Hacketts Marsh is closed to the public due to a restrictive covenant order which was inherited with the sale of the property. Access is only available on guided walks or by prior arrangement with site manager. A public footpath runs along the western boundary.
The saltmarsh and meadows are grazed by cattle in summer and autumn on a carefully controlled rotation. A hay crop is occasionally taken from the outer paddocks not the SSSI. Scrub is cut back in the winter along with some pond management. Some willow coppicing, hedge-laying, fencing repairs and other small projects are usually undertaken annually. There is only one other site in Hampshire where there is a natural transition from unimproved pasture to saltmarsh without any artificial delineation or tidal control.
Elsewhere sea walls have been constructed, adjacent areas of grassland improved or the saltmarsh invaded by Common reed through neglect. In addition Hacketts Marsh is extremeley rich in plants which are indicative of a long period of uniterrupted traditional grassland management and saltmarsh species. The site is thus of outstanding conservation value. In 1987 a survey concluded that the site is worthy of SSSI designation on entomological value alone.
The Titchfield Estate map produced in c1610 is the earliest extant document which describes the area around Old Bursledon. The course of the River Hamble appears not dissimilar from today and Hacketts Marsh is shown, whilst land above the reach of tides is pictorially represented as enclosed fields with stylised boundaries. This confirms that the area is ancient countryside i.e. fields woods and roads etc. date predominantly from before A.D. 1700 and are not the result of planned large scale enclosure during the eighteenth and nineteenth centuries.
The Bursledon Tithe Award Map drawn up in 1840 to regulate payment of parish tithes accurately depicts field boundaries and defines land uses. Many boundaries present today are shown but whilst the whole area is now permanent pasture in 1840 many of the fields on higher ground were arable. Hacketts Marsh is listed under the 'Roads, Commons, Waste and mud/sand section of the award.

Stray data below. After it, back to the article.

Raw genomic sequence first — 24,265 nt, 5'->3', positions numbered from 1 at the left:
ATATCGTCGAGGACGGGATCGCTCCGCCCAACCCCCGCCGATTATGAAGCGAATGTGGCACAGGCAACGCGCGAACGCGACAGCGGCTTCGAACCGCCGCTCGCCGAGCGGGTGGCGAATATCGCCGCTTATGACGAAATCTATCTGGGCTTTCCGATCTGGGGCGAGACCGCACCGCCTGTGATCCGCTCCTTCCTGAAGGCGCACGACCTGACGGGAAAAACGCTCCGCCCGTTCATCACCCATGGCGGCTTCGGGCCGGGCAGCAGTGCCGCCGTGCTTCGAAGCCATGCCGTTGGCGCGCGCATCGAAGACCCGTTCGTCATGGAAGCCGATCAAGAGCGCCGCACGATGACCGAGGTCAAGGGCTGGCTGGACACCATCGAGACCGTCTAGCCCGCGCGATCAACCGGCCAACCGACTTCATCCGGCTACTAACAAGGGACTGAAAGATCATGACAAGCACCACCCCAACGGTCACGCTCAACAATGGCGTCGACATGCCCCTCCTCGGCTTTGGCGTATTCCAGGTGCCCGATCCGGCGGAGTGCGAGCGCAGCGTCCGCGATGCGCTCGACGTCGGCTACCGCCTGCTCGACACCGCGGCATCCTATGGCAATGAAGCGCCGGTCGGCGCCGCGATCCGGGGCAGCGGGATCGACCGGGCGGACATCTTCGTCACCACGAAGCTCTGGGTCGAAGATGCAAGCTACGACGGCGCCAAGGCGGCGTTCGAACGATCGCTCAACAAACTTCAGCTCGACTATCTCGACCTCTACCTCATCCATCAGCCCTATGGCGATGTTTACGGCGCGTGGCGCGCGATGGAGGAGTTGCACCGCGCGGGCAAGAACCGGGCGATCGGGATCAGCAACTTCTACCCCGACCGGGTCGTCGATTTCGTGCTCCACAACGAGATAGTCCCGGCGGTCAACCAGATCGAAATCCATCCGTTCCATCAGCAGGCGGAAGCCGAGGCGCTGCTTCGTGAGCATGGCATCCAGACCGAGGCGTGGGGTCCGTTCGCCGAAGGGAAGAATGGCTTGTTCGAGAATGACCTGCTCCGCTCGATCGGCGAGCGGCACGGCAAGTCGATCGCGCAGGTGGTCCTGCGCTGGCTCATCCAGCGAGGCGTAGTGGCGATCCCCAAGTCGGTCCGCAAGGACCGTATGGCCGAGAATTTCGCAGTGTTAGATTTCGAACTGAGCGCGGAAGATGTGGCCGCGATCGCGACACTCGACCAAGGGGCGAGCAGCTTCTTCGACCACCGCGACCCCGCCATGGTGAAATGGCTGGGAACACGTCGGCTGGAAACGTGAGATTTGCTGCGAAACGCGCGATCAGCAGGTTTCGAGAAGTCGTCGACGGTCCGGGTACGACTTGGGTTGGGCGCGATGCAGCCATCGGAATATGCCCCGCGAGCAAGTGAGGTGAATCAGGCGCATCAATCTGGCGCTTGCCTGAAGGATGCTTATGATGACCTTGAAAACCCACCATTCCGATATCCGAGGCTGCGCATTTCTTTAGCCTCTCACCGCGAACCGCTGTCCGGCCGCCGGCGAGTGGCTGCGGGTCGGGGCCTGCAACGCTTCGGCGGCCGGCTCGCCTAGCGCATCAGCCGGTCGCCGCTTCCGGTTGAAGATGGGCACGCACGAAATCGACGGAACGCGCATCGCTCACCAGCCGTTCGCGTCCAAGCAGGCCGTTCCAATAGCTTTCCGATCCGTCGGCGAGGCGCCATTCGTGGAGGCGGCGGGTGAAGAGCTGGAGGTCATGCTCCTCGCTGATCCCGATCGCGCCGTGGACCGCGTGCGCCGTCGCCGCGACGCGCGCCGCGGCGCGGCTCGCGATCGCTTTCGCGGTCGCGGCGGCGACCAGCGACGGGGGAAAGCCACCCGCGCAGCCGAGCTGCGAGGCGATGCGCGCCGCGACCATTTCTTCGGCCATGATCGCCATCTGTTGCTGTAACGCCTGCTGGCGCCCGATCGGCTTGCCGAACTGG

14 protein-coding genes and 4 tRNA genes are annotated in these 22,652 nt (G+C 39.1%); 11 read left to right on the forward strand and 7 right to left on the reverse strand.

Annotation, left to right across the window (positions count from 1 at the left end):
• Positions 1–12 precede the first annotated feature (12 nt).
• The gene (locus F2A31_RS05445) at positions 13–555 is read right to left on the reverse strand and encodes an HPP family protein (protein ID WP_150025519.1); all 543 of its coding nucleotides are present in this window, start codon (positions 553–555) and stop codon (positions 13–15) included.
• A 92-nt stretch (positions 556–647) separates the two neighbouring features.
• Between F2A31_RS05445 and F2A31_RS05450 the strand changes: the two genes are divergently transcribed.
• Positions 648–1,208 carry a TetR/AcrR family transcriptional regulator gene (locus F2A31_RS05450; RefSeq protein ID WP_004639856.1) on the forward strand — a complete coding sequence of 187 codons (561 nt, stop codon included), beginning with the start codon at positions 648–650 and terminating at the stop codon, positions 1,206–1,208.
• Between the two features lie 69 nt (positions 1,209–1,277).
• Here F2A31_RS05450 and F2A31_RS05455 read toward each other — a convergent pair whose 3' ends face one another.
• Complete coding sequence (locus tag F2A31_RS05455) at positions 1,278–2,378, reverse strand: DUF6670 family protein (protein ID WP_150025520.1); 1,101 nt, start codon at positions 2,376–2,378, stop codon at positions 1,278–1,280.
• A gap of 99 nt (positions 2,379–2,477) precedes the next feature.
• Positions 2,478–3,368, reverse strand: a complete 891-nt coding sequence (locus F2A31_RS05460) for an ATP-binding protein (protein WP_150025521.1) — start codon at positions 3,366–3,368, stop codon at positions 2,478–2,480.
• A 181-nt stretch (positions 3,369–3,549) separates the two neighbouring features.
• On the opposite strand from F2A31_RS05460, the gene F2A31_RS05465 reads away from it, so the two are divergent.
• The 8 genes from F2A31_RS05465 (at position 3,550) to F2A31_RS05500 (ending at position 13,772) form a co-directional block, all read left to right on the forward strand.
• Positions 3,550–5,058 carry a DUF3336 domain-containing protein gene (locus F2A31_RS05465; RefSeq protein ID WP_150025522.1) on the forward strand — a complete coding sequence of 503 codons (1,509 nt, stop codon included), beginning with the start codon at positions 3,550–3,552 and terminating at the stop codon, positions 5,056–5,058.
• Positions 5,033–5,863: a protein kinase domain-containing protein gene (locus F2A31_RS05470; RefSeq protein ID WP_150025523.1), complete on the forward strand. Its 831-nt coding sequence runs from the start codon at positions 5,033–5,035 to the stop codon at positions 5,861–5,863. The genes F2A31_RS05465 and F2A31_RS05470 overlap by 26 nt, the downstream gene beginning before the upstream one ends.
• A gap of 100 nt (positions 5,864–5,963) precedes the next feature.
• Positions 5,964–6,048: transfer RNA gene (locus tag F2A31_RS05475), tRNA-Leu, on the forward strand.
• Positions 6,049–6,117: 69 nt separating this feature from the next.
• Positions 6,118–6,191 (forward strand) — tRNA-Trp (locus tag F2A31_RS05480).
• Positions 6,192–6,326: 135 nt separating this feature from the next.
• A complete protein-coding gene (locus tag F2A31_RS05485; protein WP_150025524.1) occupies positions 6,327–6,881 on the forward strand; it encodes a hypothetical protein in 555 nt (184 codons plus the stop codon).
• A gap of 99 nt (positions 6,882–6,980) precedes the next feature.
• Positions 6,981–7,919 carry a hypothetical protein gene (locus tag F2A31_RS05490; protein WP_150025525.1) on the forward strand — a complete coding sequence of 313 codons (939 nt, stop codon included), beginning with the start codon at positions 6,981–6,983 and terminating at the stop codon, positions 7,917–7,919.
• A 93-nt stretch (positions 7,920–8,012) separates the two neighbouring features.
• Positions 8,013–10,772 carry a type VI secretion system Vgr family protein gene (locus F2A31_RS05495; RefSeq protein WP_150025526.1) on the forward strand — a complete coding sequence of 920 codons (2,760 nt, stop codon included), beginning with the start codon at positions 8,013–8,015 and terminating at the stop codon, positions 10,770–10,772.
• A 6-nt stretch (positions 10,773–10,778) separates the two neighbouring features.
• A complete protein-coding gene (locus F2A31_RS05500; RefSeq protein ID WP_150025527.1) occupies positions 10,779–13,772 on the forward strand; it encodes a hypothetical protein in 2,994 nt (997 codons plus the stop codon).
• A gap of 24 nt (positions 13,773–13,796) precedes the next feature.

The drove was thus used by Commoners as a route for livestock down on to the marsh from the road and is undoubtedly an ancient feature. The marsh was not enclosed until 1857 along with other wastelands or Bishops Waltham Manor, though the enclosure award states that no fences were required. Field boundaries remained unaltered barring a few minor deletions when the first edition 6" to the mile Ordnance Survey Map was surveyed in 1866-68.
It was not until the late 19th century when the railway was constructed that a number of boundaries were adjusted to the field pattern of today. It is interesting to the saltmarsh note that the branching, meandering creeks which dissect have remained virtually unchanged since 1868 and as elsewhere around the coast are a relatively permanent feature.
Site natural history
There are a number of hedgerows with mature oaks which are prominent features of the local landscape. The meadows are species-rich and support large hybrid heath spotted orchid populations, meadow thisle, corky fruited water dropwort, devils-bit scabious and sneezewort. The saltmarsh vegetation is dominated by cord grass and saltmarsh grass with sea purslane,glasswort, sea lavender, thrift, sea aster, sea rush and sea club-rush.
The reserve is of particular importance for a wide range of insects (some nationally rare), and forms an important feeding area and high-water roost for waders, (especially lapwing, golden plover, black-tailed godwit, curlew, greenshank and redshank), wildfowl and herons. The site is of high landscape quality.
The 1987 survey showed 44 species that were locally rare; 14 species that were nationally scarce or regionally rare; and 6 that were nationally rare (red data book species). These include two species of soldier flies, and a species of horse fly. The site is also important for waders and wildfowl including migratory species, both as a feeding site and also as a high water roost. The marsh also contains areas of open water for species such as dragonflies which use these areas for breeding and hunting.